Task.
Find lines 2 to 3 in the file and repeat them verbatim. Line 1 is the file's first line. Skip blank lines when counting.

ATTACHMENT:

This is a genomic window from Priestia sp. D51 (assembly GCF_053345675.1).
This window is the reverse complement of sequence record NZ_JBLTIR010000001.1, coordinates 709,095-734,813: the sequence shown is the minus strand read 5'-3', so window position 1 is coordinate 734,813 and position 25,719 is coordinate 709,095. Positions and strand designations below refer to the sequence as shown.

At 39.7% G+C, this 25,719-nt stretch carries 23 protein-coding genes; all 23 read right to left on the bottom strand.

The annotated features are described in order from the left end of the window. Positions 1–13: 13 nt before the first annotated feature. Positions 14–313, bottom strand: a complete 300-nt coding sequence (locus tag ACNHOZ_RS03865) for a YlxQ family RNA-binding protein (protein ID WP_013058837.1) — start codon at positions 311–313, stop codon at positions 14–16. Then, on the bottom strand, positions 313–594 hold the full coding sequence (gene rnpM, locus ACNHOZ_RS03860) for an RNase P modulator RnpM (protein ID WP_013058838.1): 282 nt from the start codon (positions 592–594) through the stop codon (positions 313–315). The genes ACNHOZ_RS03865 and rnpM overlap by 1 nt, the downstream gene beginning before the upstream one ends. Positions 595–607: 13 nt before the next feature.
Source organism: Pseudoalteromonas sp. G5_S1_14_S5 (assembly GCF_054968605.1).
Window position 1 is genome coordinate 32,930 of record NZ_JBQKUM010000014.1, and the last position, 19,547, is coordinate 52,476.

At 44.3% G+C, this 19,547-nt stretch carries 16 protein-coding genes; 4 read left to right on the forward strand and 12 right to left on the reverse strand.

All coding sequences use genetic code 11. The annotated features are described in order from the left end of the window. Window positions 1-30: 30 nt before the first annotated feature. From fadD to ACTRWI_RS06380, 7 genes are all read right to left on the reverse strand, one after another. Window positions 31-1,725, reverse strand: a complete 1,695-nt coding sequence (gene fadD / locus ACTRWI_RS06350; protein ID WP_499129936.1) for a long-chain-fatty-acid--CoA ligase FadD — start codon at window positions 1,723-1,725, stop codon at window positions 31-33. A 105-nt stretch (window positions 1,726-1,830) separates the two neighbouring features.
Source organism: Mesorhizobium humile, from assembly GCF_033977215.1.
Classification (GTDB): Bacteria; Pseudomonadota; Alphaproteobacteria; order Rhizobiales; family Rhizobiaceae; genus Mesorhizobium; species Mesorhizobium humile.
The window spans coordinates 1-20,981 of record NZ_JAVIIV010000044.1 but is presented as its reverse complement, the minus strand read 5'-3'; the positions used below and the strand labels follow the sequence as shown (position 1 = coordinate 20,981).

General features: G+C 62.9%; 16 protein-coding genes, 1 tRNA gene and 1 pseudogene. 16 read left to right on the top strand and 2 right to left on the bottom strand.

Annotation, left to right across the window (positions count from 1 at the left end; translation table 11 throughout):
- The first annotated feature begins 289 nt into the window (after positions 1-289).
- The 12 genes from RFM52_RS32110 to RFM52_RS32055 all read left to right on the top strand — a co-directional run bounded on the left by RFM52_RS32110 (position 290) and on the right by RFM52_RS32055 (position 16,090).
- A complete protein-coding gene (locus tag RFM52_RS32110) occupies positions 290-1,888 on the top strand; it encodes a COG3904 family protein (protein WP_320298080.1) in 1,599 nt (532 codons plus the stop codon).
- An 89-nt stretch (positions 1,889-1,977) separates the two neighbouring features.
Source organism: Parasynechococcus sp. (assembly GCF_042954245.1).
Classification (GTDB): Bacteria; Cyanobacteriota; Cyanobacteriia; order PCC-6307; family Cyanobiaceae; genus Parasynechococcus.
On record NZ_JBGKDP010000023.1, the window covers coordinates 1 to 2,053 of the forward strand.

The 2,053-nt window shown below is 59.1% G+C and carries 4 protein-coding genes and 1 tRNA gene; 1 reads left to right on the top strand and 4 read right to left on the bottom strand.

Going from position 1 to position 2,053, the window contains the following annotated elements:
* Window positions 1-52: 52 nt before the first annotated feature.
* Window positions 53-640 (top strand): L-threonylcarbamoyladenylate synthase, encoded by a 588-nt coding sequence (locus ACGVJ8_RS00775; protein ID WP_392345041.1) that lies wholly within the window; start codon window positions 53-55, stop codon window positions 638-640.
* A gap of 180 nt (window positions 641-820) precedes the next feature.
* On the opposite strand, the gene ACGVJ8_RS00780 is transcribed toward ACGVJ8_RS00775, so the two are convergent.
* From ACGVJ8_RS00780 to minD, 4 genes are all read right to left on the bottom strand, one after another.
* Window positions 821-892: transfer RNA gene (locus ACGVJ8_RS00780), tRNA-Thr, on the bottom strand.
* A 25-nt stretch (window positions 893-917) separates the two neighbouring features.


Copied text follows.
This window is the reverse complement of sequence record NZ_JBLTIR010000001.1, coordinates 709,095-734,813: the sequence shown is the minus strand read 5'-3', so window position 1 is coordinate 734,813 and position 25,719 is coordinate 709,095. Positions and strand designations below refer to the sequence as shown.

At 39.7% G+C, this 25,719-nt stretch carries 23 protein-coding genes; all 23 read right to left on the bottom strand.